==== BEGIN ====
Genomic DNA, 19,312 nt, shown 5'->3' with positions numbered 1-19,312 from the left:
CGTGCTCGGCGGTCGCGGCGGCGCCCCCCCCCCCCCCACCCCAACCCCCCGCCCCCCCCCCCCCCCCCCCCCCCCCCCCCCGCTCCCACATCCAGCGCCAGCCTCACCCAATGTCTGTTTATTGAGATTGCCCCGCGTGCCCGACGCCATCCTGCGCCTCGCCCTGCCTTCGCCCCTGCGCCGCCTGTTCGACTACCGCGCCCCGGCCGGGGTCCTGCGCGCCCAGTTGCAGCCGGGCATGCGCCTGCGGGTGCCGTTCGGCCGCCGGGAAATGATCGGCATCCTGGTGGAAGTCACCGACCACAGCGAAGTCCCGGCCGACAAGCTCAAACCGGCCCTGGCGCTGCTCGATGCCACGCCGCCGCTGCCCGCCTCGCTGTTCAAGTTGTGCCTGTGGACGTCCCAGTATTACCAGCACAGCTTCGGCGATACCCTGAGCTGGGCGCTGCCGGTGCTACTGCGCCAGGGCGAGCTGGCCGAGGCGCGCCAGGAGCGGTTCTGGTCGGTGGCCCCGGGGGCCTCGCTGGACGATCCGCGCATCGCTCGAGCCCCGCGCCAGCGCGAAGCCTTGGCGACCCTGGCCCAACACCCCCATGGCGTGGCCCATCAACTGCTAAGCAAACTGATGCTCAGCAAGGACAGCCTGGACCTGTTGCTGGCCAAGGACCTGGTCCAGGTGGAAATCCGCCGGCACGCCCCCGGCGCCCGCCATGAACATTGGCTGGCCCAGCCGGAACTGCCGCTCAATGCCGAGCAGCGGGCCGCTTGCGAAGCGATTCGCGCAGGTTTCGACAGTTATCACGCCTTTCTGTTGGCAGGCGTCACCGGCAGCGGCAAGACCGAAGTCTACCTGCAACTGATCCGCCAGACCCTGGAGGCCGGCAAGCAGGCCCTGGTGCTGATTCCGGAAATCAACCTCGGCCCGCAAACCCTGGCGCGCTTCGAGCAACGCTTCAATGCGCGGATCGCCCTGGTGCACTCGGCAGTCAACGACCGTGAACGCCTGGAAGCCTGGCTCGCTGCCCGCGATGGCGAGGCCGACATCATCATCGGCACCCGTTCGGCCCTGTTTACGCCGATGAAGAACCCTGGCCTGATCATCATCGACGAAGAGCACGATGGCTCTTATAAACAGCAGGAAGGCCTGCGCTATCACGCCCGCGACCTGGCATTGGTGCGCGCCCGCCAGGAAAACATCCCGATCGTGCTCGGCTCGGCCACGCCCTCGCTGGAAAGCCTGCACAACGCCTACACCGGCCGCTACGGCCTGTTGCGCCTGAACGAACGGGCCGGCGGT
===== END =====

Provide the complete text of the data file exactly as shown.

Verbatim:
Genomic DNA, 19,312 nt, shown 5'->3' with positions numbered 1-19,312 from the left:
CGTGCTCGGCGGTCGCGGCGGCGCCCCCCCCCCCCCCACCCCAACCCCCCGCCCCCCCCCCCCCCCCCCCCCCCCCCCCCCGCTCCCACATCCAGCGCCAGCCTCACCCAATGTCTGTTTATTGAGATTGCCCCGCGTGCCCGACGCCATCCTGCGCCTCGCCCTGCCTTCGCCCCTGCGCCGCCTGTTCGACTACCGCGCCCCGGCCGGGGTCCTGCGCGCCCAGTTGCAGCCGGGCATGCGCCTGCGGGTGCCGTTCGGCCGCCGGGAAATGATCGGCATCCTGGTGGAAGTCACCGACCACAGCGAAGTCCCGGCCGACAAGCTCAAACCGGCCCTGGCGCTGCTCGATGCCACGCCGCCGCTGCCCGCCTCGCTGTTCAAGTTGTGCCTGTGGACGTCCCAGTATTACCAGCACAGCTTCGGCGATACCCTGAGCTGGGCGCTGCCGGTGCTACTGCGCCAGGGCGAGCTGGCCGAGGCGCGCCAGGAGCGGTTCTGGTCGGTGGCCCCGGGGGCCTCGCTGGACGATCCGCGCATCGCTCGAGCCCCGCGCCAGCGCGAAGCCTTGGCGACCCTGGCCCAACACCCCCATGGCGTGGCCCATCAACTGCTAAGCAAACTGATGCTCAGCAAGGACAGCCTGGACCTGTTGCTGGCCAAGGACCTGGTCCAGGTGGAAATCCGCCGGCACGCCCCCGGCGCCCGCCATGAACATTGGCTGGCCCAGCCGGAACTGCCGCTCAATGCCGAGCAGCGGGCCGCTTGCGAAGCGATTCGCGCAGGTTTCGACAGTTATCACGCCTTTCTGTTGGCAGGCGTCACCGGCAGCGGCAAGACCGAAGTCTACCTGCAACTGATCCGCCAGACCCTGGAGGCCGGCAAGCAGGCCCTGGTGCTGATTCCGGAAATCAACCTCGGCCCGCAAACCCTGGCGCGCTTCGAGCAACGCTTCAATGCGCGGATCGCCCTGGTGCACTCGGCAGTCAACGACCGTGAACGCCTGGAAGCCTGGCTCGCTGCCCGCGATGGCGAGGCCGACATCATCATCGGCACCCGTTCGGCCCTGTTTACGCCGATGAAGAACCCTGGCCTGATCATCATCGACGAAGAGCACGATGGCTCTTATAAACAGCAGGAAGGCCTGCGCTATCACGCCCGCGACCTGGCATTGGTGCGCGCCCGCCAGGAAAACATCCCGATCGTGCTCGGCTCGGCCACGCCCTCGCTGGAAAGCCTGCACAACGCCTACACCGGCCGCTACGGCCTGTTGCGCCTGAACGAACGGGCCGGCGGT